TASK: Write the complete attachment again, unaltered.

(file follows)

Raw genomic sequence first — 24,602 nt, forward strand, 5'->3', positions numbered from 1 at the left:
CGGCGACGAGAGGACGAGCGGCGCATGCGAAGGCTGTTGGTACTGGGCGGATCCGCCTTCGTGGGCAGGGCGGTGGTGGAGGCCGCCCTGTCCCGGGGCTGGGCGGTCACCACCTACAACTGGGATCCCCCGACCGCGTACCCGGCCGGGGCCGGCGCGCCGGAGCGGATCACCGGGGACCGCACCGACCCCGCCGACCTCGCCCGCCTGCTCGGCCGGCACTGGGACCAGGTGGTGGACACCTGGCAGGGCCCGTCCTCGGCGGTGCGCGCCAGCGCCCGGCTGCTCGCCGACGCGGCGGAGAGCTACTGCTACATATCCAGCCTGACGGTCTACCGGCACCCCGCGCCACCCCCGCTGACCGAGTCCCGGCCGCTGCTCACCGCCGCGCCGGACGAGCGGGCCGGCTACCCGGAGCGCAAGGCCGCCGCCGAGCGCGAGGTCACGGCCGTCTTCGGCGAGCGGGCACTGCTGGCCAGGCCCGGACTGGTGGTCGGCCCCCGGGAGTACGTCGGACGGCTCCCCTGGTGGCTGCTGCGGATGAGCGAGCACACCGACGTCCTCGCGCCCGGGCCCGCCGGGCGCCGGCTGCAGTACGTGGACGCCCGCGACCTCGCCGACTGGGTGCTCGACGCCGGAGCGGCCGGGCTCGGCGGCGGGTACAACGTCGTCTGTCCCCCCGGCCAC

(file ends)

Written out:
Raw genomic sequence first — 24,602 nt, forward strand, 5'->3', positions numbered from 1 at the left:
CGGCGACGAGAGGACGAGCGGCGCATGCGAAGGCTGTTGGTACTGGGCGGATCCGCCTTCGTGGGCAGGGCGGTGGTGGAGGCCGCCCTGTCCCGGGGCTGGGCGGTCACCACCTACAACTGGGATCCCCCGACCGCGTACCCGGCCGGGGCCGGCGCGCCGGAGCGGATCACCGGGGACCGCACCGACCCCGCCGACCTCGCCCGCCTGCTCGGCCGGCACTGGGACCAGGTGGTGGACACCTGGCAGGGCCCGTCCTCGGCGGTGCGCGCCAGCGCCCGGCTGCTCGCCGACGCGGCGGAGAGCTACTGCTACATATCCAGCCTGACGGTCTACCGGCACCCCGCGCCACCCCCGCTGACCGAGTCCCGGCCGCTGCTCACCGCCGCGCCGGACGAGCGGGCCGGCTACCCGGAGCGCAAGGCCGCCGCCGAGCGCGAGGTCACGGCCGTCTTCGGCGAGCGGGCACTGCTGGCCAGGCCCGGACTGGTGGTCGGCCCCCGGGAGTACGTCGGACGGCTCCCCTGGTGGCTGCTGCGGATGAGCGAGCACACCGACGTCCTCGCGCCCGGGCCCGCCGGGCGCCGGCTGCAGTACGTGGACGCCCGCGACCTCGCCGACTGGGTGCTCGACGCCGGAGCGGCCGGGCTCGGCGGCGGGTACAACGTCGTCTGTCCCCCCGGCCAC